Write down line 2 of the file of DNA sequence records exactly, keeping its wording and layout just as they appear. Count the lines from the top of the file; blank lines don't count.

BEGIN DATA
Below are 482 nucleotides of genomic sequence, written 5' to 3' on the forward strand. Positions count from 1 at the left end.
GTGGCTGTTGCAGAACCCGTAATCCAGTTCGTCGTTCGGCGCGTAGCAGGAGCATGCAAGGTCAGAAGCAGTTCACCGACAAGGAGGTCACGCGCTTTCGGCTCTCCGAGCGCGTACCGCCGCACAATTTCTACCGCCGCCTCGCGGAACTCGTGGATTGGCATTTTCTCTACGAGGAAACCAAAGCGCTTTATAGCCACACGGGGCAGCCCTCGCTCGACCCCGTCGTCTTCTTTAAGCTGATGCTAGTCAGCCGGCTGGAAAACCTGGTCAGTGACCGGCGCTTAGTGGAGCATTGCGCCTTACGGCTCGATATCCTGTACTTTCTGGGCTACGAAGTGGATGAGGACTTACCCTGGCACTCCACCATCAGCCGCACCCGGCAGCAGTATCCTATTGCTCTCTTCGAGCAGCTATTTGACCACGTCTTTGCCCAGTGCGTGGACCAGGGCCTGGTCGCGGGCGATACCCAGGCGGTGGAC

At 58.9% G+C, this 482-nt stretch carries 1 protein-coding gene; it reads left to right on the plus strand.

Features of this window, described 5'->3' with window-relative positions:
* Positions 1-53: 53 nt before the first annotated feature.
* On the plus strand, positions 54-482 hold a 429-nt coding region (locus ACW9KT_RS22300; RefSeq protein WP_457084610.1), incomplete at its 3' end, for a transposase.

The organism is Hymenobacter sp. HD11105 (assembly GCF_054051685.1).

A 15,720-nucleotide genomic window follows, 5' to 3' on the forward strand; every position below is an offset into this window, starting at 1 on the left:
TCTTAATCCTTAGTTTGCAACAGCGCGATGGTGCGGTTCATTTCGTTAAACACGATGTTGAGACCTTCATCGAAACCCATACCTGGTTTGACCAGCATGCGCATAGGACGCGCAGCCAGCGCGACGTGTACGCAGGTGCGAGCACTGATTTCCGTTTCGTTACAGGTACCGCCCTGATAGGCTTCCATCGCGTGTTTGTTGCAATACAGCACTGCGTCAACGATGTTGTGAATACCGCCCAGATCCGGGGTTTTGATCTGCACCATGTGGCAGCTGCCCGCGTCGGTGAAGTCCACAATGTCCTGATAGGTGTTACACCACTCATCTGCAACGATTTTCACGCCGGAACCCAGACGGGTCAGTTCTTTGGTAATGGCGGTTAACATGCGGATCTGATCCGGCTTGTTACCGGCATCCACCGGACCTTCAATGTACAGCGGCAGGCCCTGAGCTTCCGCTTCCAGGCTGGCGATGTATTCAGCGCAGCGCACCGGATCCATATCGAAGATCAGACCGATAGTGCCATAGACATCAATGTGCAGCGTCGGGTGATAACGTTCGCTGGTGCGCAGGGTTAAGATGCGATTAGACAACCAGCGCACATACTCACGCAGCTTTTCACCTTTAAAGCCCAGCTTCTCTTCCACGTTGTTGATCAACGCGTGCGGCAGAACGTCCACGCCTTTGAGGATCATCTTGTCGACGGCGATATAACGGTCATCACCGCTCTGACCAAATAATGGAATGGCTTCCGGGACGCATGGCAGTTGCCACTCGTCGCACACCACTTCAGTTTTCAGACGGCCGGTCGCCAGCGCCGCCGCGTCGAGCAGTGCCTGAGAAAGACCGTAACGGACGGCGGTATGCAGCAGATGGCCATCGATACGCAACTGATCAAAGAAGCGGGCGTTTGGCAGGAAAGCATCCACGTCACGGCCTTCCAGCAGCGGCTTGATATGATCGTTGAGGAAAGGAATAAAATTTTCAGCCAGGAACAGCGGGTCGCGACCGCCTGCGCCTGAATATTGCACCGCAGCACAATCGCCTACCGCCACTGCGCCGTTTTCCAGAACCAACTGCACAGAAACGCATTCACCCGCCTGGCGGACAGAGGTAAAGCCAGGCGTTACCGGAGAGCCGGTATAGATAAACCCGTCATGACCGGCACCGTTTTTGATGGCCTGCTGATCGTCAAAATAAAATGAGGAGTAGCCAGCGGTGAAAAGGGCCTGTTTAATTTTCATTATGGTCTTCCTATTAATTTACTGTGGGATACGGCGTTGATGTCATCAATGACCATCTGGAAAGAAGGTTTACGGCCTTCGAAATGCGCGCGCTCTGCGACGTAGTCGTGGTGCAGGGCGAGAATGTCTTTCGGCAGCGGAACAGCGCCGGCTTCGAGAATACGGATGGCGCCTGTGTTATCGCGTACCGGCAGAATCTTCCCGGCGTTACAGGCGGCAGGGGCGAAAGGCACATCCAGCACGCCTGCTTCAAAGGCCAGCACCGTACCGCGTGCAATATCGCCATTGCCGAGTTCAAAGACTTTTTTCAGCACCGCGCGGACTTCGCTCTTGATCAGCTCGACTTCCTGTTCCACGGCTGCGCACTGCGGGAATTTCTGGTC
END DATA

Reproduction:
GTGGCTGTTGCAGAACCCGTAATCCAGTTCGTCGTTCGGCGCGTAGCAGGAGCATGCAAGGTCAGAAGCAGTTCACCGACAAGGAGGTCACGCGCTTTCGGCTCTCCGAGCGCGTACCGCCGCACAATTTCTACCGCCGCCTCGCGGAACTCGTGGATTGGCATTTTCTCTACGAGGAAACCAAAGCGCTTTATAGCCACACGGGGCAGCCCTCGCTCGACCCCGTCGTCTTCTTTAAGCTGATGCTAGTCAGCCGGCTGGAAAACCTGGTCAGTGACCGGCGCTTAGTGGAGCATTGCGCCTTACGGCTCGATATCCTGTACTTTCTGGGCTACGAAGTGGATGAGGACTTACCCTGGCACTCCACCATCAGCCGCACCCGGCAGCAGTATCCTATTGCTCTCTTCGAGCAGCTATTTGACCACGTCTTTGCCCAGTGCGTGGACCAGGGCCTGGTCGCGGGCGATACCCAGGCGGTGGAC